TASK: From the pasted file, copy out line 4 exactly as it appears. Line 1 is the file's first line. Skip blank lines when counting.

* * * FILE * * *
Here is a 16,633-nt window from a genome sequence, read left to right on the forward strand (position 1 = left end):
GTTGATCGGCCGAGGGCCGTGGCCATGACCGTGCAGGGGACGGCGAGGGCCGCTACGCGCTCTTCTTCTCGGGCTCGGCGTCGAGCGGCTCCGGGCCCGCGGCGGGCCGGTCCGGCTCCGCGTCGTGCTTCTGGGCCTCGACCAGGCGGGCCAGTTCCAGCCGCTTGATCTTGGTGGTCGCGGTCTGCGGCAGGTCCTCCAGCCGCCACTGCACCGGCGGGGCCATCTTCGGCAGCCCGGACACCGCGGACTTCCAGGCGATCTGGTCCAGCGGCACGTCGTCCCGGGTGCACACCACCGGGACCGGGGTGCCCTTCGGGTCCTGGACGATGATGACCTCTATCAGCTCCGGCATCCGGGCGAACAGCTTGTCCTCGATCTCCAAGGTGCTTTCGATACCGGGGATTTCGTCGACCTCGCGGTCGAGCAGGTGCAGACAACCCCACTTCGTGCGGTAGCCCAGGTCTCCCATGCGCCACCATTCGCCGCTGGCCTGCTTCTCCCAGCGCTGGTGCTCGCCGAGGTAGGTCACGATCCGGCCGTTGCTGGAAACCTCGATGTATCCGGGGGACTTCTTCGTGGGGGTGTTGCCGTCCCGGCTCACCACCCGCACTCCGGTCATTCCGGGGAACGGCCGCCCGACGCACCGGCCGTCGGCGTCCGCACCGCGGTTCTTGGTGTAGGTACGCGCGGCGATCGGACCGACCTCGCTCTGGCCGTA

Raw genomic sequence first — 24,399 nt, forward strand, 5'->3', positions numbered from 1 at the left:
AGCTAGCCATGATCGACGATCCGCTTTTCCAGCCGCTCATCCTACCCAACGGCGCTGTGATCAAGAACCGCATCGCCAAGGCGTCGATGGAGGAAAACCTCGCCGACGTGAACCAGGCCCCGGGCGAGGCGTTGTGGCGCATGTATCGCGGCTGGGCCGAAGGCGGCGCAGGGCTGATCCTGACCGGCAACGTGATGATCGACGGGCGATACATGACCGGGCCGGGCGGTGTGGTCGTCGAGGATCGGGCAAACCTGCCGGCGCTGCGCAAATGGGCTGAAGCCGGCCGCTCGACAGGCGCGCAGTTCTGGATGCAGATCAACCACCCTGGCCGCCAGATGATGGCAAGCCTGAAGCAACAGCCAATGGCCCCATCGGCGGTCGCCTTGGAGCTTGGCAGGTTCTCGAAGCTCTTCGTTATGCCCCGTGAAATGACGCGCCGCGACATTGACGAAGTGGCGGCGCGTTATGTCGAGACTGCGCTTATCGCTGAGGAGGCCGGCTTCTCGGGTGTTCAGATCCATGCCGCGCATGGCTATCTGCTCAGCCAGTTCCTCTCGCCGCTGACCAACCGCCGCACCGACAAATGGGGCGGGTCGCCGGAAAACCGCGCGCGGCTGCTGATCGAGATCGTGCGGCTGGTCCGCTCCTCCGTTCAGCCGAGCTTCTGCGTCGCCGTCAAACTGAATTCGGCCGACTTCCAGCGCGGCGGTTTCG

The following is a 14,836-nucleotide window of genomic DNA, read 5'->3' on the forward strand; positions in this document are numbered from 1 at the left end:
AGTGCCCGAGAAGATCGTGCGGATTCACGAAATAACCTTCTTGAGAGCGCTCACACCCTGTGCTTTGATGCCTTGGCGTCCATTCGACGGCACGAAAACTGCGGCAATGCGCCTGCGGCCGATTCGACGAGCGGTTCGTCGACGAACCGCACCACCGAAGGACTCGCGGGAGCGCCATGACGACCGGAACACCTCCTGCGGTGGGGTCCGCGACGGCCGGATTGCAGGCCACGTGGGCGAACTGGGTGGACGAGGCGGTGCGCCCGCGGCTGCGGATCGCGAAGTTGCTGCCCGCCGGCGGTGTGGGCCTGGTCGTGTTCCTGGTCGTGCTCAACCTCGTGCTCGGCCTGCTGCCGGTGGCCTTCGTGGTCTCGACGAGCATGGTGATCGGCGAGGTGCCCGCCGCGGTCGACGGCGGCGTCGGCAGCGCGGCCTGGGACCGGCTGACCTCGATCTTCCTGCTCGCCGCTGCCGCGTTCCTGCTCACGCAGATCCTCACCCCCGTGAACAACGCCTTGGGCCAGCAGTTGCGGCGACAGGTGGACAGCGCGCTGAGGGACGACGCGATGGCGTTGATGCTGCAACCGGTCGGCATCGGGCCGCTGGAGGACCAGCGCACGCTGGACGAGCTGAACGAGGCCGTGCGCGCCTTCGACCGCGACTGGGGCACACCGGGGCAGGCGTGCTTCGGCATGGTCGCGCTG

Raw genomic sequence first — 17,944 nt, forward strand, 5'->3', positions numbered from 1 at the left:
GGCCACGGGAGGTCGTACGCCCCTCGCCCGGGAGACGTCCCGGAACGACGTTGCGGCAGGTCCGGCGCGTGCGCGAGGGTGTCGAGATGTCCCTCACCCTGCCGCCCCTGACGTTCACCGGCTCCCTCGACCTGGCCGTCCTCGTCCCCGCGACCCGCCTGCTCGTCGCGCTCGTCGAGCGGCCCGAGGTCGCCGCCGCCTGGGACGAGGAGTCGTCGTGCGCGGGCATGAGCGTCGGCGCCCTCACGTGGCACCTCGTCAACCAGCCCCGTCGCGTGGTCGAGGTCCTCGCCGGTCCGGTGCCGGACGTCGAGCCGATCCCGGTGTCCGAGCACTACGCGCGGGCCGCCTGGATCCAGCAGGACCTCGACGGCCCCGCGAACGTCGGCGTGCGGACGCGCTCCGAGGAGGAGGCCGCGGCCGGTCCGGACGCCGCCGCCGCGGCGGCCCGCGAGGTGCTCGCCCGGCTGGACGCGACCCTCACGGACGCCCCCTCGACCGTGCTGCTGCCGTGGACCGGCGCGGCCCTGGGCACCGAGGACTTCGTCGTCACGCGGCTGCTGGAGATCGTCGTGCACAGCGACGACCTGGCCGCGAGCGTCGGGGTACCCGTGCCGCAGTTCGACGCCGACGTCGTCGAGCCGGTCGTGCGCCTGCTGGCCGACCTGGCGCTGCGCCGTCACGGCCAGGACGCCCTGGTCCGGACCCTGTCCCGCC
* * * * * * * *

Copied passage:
AGCTAGCCATGATCGACGATCCGCTTTTCCAGCCGCTCATCCTACCCAACGGCGCTGTGATCAAGAACCGCATCGCCAAGGCGTCGATGGAGGAAAACCTCGCCGACGTGAACCAGGCCCCGGGCGAGGCGTTGTGGCGCATGTATCGCGGCTGGGCCGAAGGCGGCGCAGGGCTGATCCTGACCGGCAACGTGATGATCGACGGGCGATACATGACCGGGCCGGGCGGTGTGGTCGTCGAGGATCGGGCAAACCTGCCGGCGCTGCGCAAATGGGCTGAAGCCGGCCGCTCGACAGGCGCGCAGTTCTGGATGCAGATCAACCACCCTGGCCGCCAGATGATGGCAAGCCTGAAGCAACAGCCAATGGCCCCATCGGCGGTCGCCTTGGAGCTTGGCAGGTTCTCGAAGCTCTTCGTTATGCCCCGTGAAATGACGCGCCGCGACATTGACGAAGTGGCGGCGCGTTATGTCGAGACTGCGCTTATCGCTGAGGAGGCCGGCTTCTCGGGTGTTCAGATCCATGCCGCGCATGGCTATCTGCTCAGCCAGTTCCTCTCGCCGCTGACCAACCGCCGCACCGACAAATGGGGCGGGTCGCCGGAAAACCGCGCGCGGCTGCTGATCGAGATCGTGCGGCTGGTCCGCTCCTCCGTTCAGCCGAGCTTCTGCGTCGCCGTCAAACTGAATTCGGCCGACTTCCAGCGCGGCGGTTTCG